Back when he ruled the earth with a steel shaft (in his driver) and a putter that usually listened, Tiger Woods was a frequent participant on the PGA Tour’s West Coast swing. He played in five of the year’s first eight events in 2000, kicking off his miracle season with ultra-dramatic victories at Kapalua and Pebble Beach. By 2006, however, both events had been removed from Woods’ schedule, as had the Tour stops in Phoenix and Los Angeles.
Looking at the exodus from a distance, it’s justifiable to wonder why a guy who was born and raised in southern California would drop all those tournaments, but there were extenuating circumstances. The Tour schedule itself changed to make room for the FedEx Cup playoffs in late summer – Woods began playing more in August and September. He also added events in Charlotte and Washington, D.C.
Injuries and personal issues have affected Tiger’s competitive frequency in recent years, but from a career high of 21 starts in 1999, he hasn’t played in more than 17 when fully healthy since the FedEx Cup structure was implemented in 2007. Among the tournaments he dumped, Pebble always seemed the most puzzling, which makes Woods’ return to this week’s AT&T National Pro-Am somewhat significant.
If his 15-stroke triumph at the ’00 U.S. Open was the greatest single-week performance in golf history, Tiger’s victory on the same famed links five months earlier was equally remarkable, if not nearly as historic. Woods trailed Matt Gogel by seven strokes with seven holes to play, finished eagle-birdie-par-birdie and won by two. Run that last sentence through your department of logic a couple of times and tell me what you think.
That final round was completed on Monday because of weather – I was covering the event for Golf World, a weekly magazine that went to press later that afternoon. The usual Sunday finish was no big deal: you write 1,500 words, send your article at maybe 2 a.m. and move on after five or six hours of sleep. If the tournament leaked into the next day, however, you were dealing with a newspaper-like deadline.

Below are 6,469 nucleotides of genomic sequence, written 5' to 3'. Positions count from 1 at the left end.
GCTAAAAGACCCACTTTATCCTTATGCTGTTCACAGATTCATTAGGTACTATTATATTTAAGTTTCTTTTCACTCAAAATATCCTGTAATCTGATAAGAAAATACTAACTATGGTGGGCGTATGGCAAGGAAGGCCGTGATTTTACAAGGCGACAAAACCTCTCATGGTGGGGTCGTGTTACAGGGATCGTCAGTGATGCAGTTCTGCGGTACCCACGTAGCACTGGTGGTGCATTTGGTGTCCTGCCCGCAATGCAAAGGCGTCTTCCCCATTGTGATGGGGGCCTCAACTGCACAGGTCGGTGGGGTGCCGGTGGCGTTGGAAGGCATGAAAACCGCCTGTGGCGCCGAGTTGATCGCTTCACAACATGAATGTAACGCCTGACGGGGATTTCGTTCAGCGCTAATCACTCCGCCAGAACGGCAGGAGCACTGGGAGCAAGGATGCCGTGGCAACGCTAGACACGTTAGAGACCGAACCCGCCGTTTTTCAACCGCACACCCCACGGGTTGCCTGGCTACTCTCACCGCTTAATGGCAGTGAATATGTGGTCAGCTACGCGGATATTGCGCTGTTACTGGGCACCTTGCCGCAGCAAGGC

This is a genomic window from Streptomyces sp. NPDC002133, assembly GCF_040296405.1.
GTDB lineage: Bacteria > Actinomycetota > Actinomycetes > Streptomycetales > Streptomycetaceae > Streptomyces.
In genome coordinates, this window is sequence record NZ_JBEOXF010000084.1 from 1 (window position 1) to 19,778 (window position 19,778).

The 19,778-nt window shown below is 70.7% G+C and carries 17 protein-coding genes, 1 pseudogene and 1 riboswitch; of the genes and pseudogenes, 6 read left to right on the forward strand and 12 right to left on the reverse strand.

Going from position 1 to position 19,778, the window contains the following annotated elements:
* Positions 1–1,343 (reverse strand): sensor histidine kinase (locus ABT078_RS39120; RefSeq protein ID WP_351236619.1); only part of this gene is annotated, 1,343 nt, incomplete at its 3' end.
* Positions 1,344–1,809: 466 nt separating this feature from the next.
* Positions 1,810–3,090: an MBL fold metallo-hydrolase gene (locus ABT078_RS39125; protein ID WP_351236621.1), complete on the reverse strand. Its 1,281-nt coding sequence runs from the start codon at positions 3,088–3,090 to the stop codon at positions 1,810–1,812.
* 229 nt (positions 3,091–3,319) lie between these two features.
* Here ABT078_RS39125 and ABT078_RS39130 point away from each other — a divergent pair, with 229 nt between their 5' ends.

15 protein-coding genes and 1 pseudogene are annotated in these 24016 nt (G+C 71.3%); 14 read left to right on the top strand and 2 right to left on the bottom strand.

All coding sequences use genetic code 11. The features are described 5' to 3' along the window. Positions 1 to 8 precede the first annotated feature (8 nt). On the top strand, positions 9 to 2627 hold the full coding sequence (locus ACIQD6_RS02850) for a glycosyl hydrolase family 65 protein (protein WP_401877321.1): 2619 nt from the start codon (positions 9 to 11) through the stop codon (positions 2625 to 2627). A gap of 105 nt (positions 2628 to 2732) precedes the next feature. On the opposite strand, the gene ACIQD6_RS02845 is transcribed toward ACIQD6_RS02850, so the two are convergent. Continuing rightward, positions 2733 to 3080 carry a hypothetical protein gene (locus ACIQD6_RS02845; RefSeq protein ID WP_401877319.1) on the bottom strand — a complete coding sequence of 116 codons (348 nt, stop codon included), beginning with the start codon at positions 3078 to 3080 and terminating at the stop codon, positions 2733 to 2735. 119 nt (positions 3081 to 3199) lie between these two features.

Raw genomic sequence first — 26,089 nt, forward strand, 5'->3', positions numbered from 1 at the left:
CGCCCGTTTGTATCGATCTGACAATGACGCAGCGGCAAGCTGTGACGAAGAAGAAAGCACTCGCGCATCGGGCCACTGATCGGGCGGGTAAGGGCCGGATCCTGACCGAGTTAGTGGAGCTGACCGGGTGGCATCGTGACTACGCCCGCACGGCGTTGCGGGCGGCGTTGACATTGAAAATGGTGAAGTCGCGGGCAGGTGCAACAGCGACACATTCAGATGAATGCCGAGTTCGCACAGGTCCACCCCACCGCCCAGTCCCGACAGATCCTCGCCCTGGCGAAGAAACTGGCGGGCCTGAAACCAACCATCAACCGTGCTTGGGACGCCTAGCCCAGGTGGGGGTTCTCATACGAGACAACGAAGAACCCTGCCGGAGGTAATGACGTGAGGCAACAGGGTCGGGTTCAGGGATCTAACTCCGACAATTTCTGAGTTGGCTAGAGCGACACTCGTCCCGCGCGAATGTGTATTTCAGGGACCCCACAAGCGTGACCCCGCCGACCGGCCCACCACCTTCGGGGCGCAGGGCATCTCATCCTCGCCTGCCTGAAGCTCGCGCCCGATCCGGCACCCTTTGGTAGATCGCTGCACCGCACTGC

They would need your piece as quickly as possible, meaning an hour or so after the final putt, so if you had any common sense, you would have 75 percent of your story written, then top it off with a few hundred words and hope you didn’t make any factual errors. I basically had my homage to Gogel entirely written before Woods went on his rampage. Not only was most of that stuff useless, I had about 90 minutes to chronicle one of the greatest comebacks ever. In any sport.
It also happened to be Woods’ sixth consecutive Tour victory, a streak that had begun the previous August. The fifth of those wins had occurred four weeks earlier in Hawaii – an unforgettable regulation-to-playoff duel with Ernie Els – so there wasn’t much concern about overstating the otherworldly nature of Tiger’s accomplishments. His ability to succeed under immense competitive duress was extraordinary, but then, we’d seen that years earlier when he’d won three consecutive U.S. Amateurs.
The fact that he did it over and over again still blows my mind, not so much as a sports fan, but as a semi-trained journalist. Twelve years after Maui and the incredible Pebble rally, I look at Woods’ stretch from the ’99 PGA Championship to his defending the PGA title in overtime against Bob May as the finest 12-month performance ever produced by a sportsman.